Naturally, the obstacles to Halter’s bid are stark. If he were to win the general election, he would start as the clear underdog given Boozman’s strength, Arkansas’s red hue and the cycle’s anti-Democratic winds; all these reasons are also dooming Lincoln, but at least she has money to try to surmount them, the name recognition to get voters to pay attention to her and more electoral experience.
Before he can even think of the general election, Halter has to get out of the primary - and here again he faces a very steep climb. Lincoln might have grown into Democrats’ main nemesis for much of 2009 - she not only was one of the public option’s biggest opponents but was also the first (and I believe to this day only) Democrat to announce opposition to EFCA and pushed a huge tax break on the estate tax - but state Democrats are to the right of the national party’s and Arkansas’s incumbent Senators fairly rarely lose primary fights, especially when they have already won before rather than been elected. A key to the Halter-Lincoln match-up will be African-Americans: To have a chance at defeating the incumbent, Halter will need to capitalize on black voters’ potential frustrations with Lincoln and he will need enough organizational muscle to get supporters out of the polls.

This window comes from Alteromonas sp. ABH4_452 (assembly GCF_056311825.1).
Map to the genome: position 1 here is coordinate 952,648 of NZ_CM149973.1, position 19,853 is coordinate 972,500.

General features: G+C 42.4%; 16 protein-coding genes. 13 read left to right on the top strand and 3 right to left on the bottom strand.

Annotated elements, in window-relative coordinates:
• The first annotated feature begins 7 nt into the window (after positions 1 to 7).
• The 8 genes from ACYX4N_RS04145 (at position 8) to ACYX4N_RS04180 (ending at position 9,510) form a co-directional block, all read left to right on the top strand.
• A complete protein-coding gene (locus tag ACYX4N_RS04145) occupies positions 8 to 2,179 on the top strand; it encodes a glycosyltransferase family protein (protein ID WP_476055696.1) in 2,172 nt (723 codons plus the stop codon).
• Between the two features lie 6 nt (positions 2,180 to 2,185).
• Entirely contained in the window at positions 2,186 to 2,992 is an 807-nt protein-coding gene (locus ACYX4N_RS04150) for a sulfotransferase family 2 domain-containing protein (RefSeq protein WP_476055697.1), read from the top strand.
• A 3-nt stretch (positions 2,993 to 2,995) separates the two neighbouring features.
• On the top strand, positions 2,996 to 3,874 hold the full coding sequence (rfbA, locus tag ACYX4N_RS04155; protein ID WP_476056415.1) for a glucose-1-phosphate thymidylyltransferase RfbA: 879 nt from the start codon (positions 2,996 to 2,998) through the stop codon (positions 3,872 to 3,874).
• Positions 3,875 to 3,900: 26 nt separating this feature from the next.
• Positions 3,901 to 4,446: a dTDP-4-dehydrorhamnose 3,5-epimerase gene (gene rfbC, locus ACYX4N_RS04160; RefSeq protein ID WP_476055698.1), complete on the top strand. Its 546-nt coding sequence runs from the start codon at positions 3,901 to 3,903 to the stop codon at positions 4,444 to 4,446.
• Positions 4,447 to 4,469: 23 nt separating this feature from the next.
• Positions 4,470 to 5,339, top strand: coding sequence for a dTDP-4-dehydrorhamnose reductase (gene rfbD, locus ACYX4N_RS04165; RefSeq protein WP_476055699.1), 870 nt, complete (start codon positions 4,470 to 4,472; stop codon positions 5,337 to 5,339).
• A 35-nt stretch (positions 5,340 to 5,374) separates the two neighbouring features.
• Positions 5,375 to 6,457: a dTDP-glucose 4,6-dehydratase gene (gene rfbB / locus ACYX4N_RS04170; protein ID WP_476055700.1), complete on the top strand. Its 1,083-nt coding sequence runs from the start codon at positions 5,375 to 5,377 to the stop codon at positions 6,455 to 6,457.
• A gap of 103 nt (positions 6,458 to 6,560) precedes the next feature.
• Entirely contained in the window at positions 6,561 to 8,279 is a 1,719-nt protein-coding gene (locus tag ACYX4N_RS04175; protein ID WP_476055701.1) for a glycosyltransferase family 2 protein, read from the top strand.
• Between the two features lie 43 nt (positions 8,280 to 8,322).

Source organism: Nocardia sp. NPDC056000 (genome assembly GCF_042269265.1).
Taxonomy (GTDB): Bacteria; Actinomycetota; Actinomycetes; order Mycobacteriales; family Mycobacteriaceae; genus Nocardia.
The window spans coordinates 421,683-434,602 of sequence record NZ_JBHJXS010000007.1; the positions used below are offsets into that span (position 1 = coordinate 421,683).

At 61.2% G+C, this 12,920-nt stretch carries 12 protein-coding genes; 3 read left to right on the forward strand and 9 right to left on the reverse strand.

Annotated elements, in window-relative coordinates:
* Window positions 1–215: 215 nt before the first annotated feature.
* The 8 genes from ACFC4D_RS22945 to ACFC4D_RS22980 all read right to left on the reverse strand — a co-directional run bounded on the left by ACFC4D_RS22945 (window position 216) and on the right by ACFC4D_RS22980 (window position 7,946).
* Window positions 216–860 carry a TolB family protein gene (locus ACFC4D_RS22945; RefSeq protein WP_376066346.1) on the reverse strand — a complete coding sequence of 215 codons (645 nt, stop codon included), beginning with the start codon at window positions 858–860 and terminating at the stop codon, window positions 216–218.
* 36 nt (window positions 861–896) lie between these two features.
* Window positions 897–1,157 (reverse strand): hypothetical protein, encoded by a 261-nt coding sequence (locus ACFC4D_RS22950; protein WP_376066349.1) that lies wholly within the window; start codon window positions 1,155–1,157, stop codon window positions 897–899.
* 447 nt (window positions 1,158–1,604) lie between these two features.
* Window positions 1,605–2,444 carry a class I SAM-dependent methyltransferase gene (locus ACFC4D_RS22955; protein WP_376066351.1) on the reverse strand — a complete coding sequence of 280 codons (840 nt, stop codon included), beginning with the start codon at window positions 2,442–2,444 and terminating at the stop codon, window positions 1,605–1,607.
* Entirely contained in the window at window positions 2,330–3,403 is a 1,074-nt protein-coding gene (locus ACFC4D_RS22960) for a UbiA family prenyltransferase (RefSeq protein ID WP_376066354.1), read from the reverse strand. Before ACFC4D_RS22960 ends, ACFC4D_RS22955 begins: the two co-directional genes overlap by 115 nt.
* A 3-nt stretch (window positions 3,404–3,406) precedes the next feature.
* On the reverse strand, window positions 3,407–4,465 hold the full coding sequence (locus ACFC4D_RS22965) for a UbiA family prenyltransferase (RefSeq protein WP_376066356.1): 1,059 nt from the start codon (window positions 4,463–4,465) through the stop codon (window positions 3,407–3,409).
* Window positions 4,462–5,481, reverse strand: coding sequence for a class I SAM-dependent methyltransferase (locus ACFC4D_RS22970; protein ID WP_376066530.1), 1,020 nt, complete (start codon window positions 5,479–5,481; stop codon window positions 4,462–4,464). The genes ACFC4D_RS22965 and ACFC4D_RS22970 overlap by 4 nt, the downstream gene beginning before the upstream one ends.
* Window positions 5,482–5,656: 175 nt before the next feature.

One question I have: Given that he was publicly mulling a challenge to Lincoln as early as last spring, why did he wait until 10 weeks before Election Day to make his launch his campaign? He might already be a statewide official, but he is not high-profile enough to have the luxury to wait like Andrew Cuomo, especially considering Lincoln is a very well-funded incumbent who has millions at her disposal to pour in attacks against Halter. The Lieutenant Governor might get a lot of help from the netroots - he had raised $500,000 within hours of his candidacy - but will that compensate Lincoln’s cash-on-hand and her deep ties to the Democratic establishment? (The White House wasted no time before confirming it would support Lincoln.)
[Update: Well, here's one answer as to how Halter can put together a full campaign in such a short period of time: Turns out killing EFCA doesn't endear one to labor groups. The AFL-CIO is already endorsing Halter and a coalition of unions has already committed to spending $3 million to ousting Lincoln.]
There has been a lot of talk today about the effects Halter’s bid might have on Lincoln’s positioning in the Senate, but I doubt this is a meaningful story at this point. Had he announce a year ago, Lincoln might have acted differently at various points of 2009, but the next ten weeks should hardly be the occasion for Halter to pressure the incumbent to move leftward. Yes, the Senate might be called to vote on the health-care vote, but Harry Reid is unlikely to need Lincoln’s vote to pass a reconciliation sidecar: In the quest for 50 votes rather than 60, the names of the senators under the spotlight are Russ Feingold, Kent Conrad and Jim Webb rather than Ben Nelson, Joe Lieberman and Blanche Lincoln.